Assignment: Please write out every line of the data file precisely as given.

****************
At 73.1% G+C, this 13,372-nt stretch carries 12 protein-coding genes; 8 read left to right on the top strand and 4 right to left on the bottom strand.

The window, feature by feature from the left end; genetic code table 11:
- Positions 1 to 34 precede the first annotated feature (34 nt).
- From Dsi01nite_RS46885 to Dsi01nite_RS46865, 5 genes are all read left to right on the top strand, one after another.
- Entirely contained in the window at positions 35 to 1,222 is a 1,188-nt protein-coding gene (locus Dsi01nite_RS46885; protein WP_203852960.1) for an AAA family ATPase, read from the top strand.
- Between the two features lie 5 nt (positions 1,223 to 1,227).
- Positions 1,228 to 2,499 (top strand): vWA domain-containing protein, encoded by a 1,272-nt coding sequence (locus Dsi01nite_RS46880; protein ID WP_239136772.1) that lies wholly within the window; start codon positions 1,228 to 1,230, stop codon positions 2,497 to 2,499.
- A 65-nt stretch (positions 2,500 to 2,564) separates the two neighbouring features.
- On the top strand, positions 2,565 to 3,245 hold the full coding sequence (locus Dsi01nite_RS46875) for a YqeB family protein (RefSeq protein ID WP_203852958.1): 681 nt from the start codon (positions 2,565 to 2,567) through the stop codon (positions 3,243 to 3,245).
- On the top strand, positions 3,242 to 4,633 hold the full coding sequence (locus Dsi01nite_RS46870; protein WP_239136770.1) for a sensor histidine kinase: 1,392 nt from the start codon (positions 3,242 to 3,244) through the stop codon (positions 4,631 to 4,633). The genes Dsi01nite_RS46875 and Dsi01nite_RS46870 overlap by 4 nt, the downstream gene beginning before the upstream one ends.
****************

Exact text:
At 73.1% G+C, this 13,372-nt stretch carries 12 protein-coding genes; 8 read left to right on the top strand and 4 right to left on the bottom strand.

The window, feature by feature from the left end; genetic code table 11:
- Positions 1 to 34 precede the first annotated feature (34 nt).
- From Dsi01nite_RS46885 to Dsi01nite_RS46865, 5 genes are all read left to right on the top strand, one after another.
- Entirely contained in the window at positions 35 to 1,222 is a 1,188-nt protein-coding gene (locus Dsi01nite_RS46885; protein WP_203852960.1) for an AAA family ATPase, read from the top strand.
- Between the two features lie 5 nt (positions 1,223 to 1,227).
- Positions 1,228 to 2,499 (top strand): vWA domain-containing protein, encoded by a 1,272-nt coding sequence (locus Dsi01nite_RS46880; protein ID WP_239136772.1) that lies wholly within the window; start codon positions 1,228 to 1,230, stop codon positions 2,497 to 2,499.
- A 65-nt stretch (positions 2,500 to 2,564) separates the two neighbouring features.
- On the top strand, positions 2,565 to 3,245 hold the full coding sequence (locus Dsi01nite_RS46875) for a YqeB family protein (RefSeq protein ID WP_203852958.1): 681 nt from the start codon (positions 2,565 to 2,567) through the stop codon (positions 3,243 to 3,245).
- On the top strand, positions 3,242 to 4,633 hold the full coding sequence (locus Dsi01nite_RS46870; protein WP_239136770.1) for a sensor histidine kinase: 1,392 nt from the start codon (positions 3,242 to 3,244) through the stop codon (positions 4,631 to 4,633). The genes Dsi01nite_RS46875 and Dsi01nite_RS46870 overlap by 4 nt, the downstream gene beginning before the upstream one ends.